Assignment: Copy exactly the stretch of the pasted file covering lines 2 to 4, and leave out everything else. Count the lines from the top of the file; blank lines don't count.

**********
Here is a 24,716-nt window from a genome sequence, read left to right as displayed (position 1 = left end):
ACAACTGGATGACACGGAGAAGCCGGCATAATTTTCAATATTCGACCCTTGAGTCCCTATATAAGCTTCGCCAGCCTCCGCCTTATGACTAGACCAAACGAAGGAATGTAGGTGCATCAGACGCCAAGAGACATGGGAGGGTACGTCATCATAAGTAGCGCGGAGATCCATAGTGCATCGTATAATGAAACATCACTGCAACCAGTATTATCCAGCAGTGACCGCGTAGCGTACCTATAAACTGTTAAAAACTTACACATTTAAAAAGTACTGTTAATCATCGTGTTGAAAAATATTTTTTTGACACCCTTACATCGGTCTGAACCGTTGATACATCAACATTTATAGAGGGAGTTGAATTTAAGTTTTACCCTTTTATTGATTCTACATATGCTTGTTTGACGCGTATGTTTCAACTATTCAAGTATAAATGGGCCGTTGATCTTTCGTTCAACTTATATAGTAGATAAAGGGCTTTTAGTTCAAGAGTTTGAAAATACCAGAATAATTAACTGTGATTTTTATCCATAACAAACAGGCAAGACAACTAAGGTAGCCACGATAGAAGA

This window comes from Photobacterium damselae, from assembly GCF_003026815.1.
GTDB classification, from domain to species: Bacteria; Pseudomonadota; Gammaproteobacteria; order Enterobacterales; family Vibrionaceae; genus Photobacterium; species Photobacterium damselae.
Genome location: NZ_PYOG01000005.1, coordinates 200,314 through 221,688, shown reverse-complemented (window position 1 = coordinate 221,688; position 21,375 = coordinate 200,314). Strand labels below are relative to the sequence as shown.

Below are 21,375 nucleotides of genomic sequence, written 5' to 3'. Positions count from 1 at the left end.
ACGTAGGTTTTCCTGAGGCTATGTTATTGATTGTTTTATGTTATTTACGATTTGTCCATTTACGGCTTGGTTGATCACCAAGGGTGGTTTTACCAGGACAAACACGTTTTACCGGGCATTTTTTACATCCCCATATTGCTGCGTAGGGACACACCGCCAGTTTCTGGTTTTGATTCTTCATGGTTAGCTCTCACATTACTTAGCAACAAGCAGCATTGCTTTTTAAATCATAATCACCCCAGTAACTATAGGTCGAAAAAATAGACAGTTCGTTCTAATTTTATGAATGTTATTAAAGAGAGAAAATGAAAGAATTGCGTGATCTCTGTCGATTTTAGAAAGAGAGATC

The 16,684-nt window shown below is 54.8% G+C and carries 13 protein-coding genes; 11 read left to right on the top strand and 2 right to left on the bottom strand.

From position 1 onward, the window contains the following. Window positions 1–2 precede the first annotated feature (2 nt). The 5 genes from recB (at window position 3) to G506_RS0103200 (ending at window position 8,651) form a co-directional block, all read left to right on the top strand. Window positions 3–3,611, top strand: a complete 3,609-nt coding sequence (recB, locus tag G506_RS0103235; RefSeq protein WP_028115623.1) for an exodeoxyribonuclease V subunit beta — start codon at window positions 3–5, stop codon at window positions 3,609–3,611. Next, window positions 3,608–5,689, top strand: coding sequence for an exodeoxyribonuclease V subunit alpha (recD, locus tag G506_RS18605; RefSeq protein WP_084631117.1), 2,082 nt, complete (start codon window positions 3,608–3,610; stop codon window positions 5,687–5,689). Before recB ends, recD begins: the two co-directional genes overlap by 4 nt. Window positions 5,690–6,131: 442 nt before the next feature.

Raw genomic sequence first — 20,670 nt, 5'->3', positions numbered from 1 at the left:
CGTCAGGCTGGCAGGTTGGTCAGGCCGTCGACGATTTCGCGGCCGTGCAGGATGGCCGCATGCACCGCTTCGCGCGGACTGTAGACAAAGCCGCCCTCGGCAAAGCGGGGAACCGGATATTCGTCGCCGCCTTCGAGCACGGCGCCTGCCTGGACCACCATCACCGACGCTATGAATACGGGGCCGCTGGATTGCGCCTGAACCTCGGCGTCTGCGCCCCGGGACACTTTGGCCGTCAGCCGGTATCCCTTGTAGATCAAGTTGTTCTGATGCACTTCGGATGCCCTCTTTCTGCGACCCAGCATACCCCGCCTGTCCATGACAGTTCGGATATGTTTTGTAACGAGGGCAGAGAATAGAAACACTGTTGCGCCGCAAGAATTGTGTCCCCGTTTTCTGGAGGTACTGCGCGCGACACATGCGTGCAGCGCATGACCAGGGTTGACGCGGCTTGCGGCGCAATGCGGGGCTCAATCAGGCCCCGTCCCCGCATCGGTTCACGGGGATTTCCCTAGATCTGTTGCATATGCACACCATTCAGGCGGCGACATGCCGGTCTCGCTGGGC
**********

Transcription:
ACAACTGGATGACACGGAGAAGCCGGCATAATTTTCAATATTCGACCCTTGAGTCCCTATATAAGCTTCGCCAGCCTCCGCCTTATGACTAGACCAAACGAAGGAATGTAGGTGCATCAGACGCCAAGAGACATGGGAGGGTACGTCATCATAAGTAGCGCGGAGATCCATAGTGCATCGTATAATGAAACATCACTGCAACCAGTATTATCCAGCAGTGACCGCGTAGCGTACCTATAAACTGTTAAAAACTTACACATTTAAAAAGTACTGTTAATCATCGTGTTGAAAAATATTTTTTTGACACCCTTACATCGGTCTGAACCGTTGATACATCAACATTTATAGAGGGAGTTGAATTTAAGTTTTACCCTTTTATTGATTCTACATATGCTTGTTTGACGCGTATGTTTCAACTATTCAAGTATAAATGGGCCGTTGATCTTTCGTTCAACTTATATAGTAGATAAAGGGCTTTTAGTTCAAGAGTTTGAAAATACCAGAATAATTAACTGTGATTTTTATCCATAACAAACAGGCAAGACAACTAAGGTAGCCACGATAGAAGA

This window comes from Photobacterium damselae, from assembly GCF_003026815.1.
GTDB classification, from domain to species: Bacteria; Pseudomonadota; Gammaproteobacteria; order Enterobacterales; family Vibrionaceae; genus Photobacterium; species Photobacterium damselae.